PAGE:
The Salk Institute was originally funded by the March of Dimes, so it was tremendously gratifying that the walk took place the day after the 58th anniversary of the public announcement of Jonas Salk's polio virus vaccine. We maintain our connection to survivors of this devastating disease in our online community Polio Today, which we invite you to read as a tribute to them. Every day, their optimism and tenacity inspires our work.

Science News 


Fred Gage's discovery of how the brain keeps track of similar but distinct memories captured significant attention. These findings may help unravel the way the brain tracks minute changes in our everyday environments, a process known as pattern separation. Read more>> 


The Brainy Science of Finding Your Car Keys

 Yahoo News  


A recent study from Tom Albright's lab aims to answer: If the visual system has limited resources, how can it use them most efficiently? Read more>> 


Despite what you may think, your brain is a mathematical genius




The March issue of Inside Salk is now available. In addition to our cover story, which gives all the details on our Campaign for Salk, you'll find an inspiring profile on one of our most energetic young scientists, as well as stories on our latest research and events.



You're welcome to enjoy Inside Salk online. Print copies are available as a membership benefit for our contributors.


Click here to read our current issue>> 





Faculty Promotions  

John Reynolds has been promoted to full professor and Clodagh O'Shea and Tatyana Sharpee were made associate professors in the latest round of faculty reviews, after undergoing an extensive review process by Salk senior faculty, non-resident fellows, and scientific peers.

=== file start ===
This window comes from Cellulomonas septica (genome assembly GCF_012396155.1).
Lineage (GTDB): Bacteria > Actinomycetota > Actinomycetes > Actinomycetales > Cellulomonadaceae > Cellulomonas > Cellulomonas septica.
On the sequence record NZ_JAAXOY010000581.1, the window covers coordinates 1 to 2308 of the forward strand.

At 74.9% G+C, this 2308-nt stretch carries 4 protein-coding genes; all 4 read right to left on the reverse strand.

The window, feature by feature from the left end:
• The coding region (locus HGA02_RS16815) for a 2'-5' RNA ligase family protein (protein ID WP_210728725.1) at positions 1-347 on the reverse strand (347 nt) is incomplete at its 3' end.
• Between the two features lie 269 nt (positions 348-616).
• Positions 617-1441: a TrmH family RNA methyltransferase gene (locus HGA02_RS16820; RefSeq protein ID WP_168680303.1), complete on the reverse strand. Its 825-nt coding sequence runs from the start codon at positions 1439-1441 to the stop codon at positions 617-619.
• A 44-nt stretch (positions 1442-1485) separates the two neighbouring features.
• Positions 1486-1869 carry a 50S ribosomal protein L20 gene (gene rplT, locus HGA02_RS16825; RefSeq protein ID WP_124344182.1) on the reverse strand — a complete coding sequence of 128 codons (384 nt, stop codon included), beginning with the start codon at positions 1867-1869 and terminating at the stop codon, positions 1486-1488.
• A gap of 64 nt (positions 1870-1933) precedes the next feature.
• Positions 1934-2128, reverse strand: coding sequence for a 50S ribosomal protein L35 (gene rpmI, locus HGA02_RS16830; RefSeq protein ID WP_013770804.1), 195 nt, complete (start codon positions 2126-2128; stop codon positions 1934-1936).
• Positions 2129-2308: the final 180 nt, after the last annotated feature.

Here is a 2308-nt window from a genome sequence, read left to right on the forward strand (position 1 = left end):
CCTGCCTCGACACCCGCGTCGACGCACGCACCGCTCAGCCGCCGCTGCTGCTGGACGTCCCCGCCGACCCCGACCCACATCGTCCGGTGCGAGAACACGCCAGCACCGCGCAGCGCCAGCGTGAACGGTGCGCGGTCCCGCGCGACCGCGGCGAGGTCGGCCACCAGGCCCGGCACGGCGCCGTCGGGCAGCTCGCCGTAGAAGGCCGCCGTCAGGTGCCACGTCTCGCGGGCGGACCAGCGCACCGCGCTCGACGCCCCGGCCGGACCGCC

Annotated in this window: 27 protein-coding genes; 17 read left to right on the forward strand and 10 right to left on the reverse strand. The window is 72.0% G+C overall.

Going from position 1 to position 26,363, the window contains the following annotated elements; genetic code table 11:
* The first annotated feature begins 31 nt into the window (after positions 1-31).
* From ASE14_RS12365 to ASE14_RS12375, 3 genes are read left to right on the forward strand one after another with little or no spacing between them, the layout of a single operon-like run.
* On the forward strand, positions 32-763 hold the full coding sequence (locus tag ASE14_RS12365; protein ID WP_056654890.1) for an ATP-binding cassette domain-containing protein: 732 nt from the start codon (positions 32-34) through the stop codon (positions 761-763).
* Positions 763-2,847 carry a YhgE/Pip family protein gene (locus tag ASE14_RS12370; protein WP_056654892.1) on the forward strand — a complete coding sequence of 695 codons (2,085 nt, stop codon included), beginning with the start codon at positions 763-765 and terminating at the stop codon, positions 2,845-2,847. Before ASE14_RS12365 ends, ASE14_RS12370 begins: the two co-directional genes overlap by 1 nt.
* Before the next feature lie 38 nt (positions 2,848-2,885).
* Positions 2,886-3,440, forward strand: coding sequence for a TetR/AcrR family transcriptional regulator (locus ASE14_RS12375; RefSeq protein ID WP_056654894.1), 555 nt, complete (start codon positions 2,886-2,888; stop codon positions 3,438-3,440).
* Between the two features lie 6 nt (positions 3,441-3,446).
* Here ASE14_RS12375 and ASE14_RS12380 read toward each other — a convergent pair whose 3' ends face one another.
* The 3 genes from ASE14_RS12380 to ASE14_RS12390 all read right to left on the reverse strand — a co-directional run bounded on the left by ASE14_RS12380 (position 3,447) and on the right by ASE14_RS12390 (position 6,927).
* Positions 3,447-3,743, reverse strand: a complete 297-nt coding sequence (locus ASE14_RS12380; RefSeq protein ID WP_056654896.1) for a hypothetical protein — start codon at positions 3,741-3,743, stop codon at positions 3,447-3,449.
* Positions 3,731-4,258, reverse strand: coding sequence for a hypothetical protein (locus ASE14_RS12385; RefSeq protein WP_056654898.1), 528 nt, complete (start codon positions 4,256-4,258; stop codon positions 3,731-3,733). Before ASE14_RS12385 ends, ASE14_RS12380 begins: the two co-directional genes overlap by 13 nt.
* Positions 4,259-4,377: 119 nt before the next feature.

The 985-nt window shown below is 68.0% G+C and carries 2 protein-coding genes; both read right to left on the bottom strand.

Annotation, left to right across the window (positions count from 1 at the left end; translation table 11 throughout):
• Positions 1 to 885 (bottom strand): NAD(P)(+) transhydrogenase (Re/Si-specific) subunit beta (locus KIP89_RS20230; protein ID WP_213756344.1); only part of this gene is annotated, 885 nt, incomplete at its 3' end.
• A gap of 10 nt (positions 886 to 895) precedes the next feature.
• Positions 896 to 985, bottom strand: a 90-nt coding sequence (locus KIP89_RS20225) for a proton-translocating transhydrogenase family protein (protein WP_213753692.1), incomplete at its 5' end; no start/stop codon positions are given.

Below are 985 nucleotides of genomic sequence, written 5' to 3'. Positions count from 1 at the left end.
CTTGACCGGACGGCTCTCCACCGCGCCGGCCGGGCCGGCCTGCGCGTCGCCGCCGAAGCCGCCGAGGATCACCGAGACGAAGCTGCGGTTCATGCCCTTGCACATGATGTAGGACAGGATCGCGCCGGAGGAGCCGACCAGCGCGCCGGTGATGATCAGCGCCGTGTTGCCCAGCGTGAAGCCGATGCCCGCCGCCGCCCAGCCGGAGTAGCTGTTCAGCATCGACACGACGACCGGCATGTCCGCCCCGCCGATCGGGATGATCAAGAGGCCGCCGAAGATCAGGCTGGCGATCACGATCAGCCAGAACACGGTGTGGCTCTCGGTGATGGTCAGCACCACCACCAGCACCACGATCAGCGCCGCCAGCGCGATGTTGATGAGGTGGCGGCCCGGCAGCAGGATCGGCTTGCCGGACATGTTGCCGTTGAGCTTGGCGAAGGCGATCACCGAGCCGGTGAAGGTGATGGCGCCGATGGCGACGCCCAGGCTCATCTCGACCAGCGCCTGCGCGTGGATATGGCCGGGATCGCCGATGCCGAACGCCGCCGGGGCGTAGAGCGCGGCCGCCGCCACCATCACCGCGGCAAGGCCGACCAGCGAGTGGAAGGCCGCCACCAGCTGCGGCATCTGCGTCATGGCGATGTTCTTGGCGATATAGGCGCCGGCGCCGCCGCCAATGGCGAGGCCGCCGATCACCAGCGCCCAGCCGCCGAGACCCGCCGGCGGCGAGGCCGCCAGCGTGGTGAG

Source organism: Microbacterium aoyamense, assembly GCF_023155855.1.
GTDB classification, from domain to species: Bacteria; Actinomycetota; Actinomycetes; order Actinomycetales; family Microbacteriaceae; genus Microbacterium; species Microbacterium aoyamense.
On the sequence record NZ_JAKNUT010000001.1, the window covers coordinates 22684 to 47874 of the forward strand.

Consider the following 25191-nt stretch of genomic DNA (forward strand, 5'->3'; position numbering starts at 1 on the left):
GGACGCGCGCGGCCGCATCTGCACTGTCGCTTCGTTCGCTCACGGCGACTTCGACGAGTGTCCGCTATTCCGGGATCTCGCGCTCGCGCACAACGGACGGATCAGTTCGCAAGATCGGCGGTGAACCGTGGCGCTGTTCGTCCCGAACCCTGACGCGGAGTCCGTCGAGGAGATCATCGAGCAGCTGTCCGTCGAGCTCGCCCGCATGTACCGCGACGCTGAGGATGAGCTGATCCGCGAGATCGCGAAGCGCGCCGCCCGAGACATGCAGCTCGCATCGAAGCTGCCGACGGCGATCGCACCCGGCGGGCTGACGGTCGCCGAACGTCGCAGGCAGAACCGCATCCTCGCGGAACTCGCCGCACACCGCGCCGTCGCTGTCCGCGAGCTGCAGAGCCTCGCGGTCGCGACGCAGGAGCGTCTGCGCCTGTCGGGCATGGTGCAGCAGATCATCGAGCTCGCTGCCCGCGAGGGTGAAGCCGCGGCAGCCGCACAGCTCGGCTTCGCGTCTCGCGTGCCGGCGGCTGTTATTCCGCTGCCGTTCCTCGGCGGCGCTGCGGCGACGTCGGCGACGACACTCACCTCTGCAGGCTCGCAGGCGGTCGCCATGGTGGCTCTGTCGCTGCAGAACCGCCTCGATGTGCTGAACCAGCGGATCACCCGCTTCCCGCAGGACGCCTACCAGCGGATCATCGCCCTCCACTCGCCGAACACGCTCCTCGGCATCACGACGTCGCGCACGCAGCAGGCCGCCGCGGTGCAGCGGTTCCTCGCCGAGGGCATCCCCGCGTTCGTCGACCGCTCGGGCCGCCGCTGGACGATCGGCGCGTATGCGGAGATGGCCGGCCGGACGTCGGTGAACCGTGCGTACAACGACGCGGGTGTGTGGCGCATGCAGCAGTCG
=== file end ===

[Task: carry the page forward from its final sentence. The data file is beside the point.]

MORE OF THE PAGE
"It is especially gratifying to be able to award these promotions to such an excellent group of scientists," said President Bill Brody. "This is well deserved acknowledgment of all they have accomplished as scientific leaders and innovative researchers in their respective fields. On behalf of the Salk community, I extend to each of them our congratulations." Read more>>


Sydney Brenner, Roger Guillemin, Tony Hunter and Geoffrey M. Wahl, as well as Salk non-resident fellows David Baltimore and Elizabeth H. Blackburn, were inducted into the first class of fellows of the American Association for Cancer Research Academy (AACR), which was created to recognize researchers whose scientific contributions have propelled significant innovation and progress against cancer. The AACR, the world's first and largest professional organization dedicated to advancing cancer research honored the inaugural class of 106 individuals at a special ceremony on April 5, 2013, at the National Museum of Women in the Arts in Washington, D.C.  Read more>> 


Question of the Month

First, we learned that these cells do, in fact, regenerate. This effectively debunked a long-held belief that we are only born with a certain amount of these cells and generate no more during our lives. Now, Salk is focusing on discovering what else these special cells are capable of.  What are they?


Portraits of the Mind

Bonus: The bright pink is a virus that has been used to illuminate something special about these cells in relation to their neighbors. What does it help us see?


Post your answer to our Facebook page: http://facebook.com/salkinstitute or email us at newsletter@salk.edu.  


One randomly chosen winner from the entries with the correct answer will win a special momento of Salk merchandise. (Your choice of a t-shirt or hat.) 


Thank you to everyone who participated in last month's question of the month! The winner was Jagdeep Kaur-Bala from the University of Oregon. He correctly identified "Photograph 51", the X-ray diffraction image of DNA taken by Rosalind Franklin, of King's College London. Unlike her pioneering peers, Francis Crick, James Watson and Maurice Wilkins, she did not receive the Nobel prize because she had passed away and the award cannot be given posthumously. 

Issue: 3 
Dynamic Brain Initiative
Step into Discovery
Science News
Question of the Month

Upcoming Events



San Diego Salkexcellerators Reception

with Fred "Rusty" Gage
May 15, 2013
6:00 pm



41st Annual Tax Seminar for Private Foundations

May 15-17, 2013




Save the Date!
Symphony at Salk
August 24, 2013







Salk Courtyard